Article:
WiRED International Begins Community Health Information Program in Armenia


Photo of Yerevan, Armenia, by Ray Garabedian.

rmenia has survived earthquakes, war and genocide. Today, poverty and the lack of reliable medical information are creating a healthcare crisis for the people of this Eurasian country. WiRED is pleased to be working with an international team to bring our Community Health Information (CHI) program to Armenia.


In many regions of Armenia, medical and healthcare training is severely limited. Poverty and high unemployment are taking a toll on the population. Many local people cannot afford medical care and have no reliable source of healthcare information, so they turn to ineffective folk cures or quack treatments.


Teaching about healthy practices and harmful conditions, and training people to recognize signs and symptoms of illness can go a long way to improve health and reduce the need for costly treatments. “I have lived with families during my visits to Armenia and was shocked by the level of misinformation in the community, which is a direct result of poverty and people not consulting the existing professionals,” said Dr. Ara Nahabedian, an orthopedic surgeon in England, who is working as part of WiRED’s international team for this project.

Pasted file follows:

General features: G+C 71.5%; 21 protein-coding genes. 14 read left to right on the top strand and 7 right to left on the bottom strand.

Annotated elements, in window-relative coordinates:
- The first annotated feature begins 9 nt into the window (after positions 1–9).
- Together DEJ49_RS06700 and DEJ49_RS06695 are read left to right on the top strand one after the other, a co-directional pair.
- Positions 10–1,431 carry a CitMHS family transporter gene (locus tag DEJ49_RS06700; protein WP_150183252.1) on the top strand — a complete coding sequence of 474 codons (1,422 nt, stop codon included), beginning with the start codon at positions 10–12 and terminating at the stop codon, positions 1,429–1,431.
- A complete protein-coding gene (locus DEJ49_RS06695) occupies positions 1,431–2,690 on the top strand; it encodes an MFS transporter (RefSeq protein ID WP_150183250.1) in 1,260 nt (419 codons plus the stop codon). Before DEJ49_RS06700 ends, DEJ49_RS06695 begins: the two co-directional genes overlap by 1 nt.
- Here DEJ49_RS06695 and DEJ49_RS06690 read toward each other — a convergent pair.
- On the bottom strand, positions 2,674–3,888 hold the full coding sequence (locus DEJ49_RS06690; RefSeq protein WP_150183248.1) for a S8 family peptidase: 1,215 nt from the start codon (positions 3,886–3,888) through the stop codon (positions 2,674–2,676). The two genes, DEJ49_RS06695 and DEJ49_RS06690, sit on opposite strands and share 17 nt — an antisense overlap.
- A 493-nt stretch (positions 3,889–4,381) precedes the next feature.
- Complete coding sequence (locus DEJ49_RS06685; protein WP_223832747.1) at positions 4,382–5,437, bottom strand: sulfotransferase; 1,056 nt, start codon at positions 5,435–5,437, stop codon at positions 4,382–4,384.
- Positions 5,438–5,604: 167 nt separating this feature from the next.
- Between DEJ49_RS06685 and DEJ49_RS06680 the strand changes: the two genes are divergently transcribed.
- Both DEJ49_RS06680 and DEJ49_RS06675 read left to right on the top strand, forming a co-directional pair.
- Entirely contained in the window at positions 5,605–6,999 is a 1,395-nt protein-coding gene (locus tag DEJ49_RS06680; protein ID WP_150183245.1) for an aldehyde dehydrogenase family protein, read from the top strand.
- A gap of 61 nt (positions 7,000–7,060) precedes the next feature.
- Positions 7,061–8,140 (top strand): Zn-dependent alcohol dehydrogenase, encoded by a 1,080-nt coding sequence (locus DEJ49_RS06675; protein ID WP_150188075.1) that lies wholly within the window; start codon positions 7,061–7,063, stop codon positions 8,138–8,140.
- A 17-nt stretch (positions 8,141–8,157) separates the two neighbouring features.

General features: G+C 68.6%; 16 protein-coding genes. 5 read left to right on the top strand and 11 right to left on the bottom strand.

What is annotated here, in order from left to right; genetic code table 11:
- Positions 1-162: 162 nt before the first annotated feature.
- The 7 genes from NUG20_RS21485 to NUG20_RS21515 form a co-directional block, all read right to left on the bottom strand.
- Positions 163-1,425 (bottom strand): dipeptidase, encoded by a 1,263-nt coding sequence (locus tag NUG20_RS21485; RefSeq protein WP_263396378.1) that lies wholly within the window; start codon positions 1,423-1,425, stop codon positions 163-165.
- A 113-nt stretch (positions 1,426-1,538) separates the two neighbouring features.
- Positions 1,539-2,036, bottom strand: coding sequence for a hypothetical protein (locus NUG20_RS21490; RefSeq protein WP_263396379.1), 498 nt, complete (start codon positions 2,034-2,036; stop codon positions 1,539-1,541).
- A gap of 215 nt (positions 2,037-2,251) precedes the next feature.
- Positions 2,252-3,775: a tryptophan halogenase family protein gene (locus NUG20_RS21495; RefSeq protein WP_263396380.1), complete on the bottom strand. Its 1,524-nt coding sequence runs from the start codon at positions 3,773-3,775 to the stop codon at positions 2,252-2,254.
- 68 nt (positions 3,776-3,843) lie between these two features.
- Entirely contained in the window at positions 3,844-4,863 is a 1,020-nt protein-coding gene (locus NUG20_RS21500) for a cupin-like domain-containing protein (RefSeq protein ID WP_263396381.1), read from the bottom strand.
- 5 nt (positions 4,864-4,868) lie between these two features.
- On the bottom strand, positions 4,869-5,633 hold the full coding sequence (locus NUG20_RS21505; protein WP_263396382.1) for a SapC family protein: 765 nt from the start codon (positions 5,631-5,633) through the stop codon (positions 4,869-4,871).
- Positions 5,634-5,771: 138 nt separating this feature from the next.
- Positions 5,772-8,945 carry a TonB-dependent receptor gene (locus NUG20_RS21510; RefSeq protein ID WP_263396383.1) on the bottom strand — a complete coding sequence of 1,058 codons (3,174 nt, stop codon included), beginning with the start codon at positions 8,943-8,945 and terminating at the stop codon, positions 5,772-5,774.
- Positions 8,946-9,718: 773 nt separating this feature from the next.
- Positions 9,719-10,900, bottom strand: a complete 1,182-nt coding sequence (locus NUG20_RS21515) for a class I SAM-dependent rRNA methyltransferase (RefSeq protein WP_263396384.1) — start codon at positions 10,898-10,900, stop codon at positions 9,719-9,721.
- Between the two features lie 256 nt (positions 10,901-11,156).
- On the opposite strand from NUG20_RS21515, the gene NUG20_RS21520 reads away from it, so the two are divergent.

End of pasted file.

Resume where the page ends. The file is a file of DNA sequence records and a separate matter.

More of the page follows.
WiRED volunteers will travel to Armenia in May to meet with international team and program leaders and visit the five pilot communities of Amasia, Chambarak, Gavar, Noyemberyan, and Vardenis, which have been identified as places for CHI center installations. These centers will provide doctors, healthcare workers, and all community members with critical information about the illnesses prevalent in their communities. WiRED will train local workers to operate our healthcare computer programs and assist people who come to the centers. WiRED will also work with Armenian medical organizations to develop new modules addressing special needs in Armenia. The modules, which all contain interactive training materials, will be translated into Armenian, and voiceovers will be provided for people who cannot read. Once these five pilot centers are successfully launched, additional CHI centers will be planned throughout Armenia.


For this project WiRED is working with individuals and organizations around the world, including the aforementioned Dr. Nahabedian, retired United Nations Program Officer Sebouh Baghdoyan, the Armenian Caritas, the Diaspora Armenians, and the Armenian Medical International Committee.


To contribute to this effort in Armenia, please donate here and specify that the funds are for the Armenia project.


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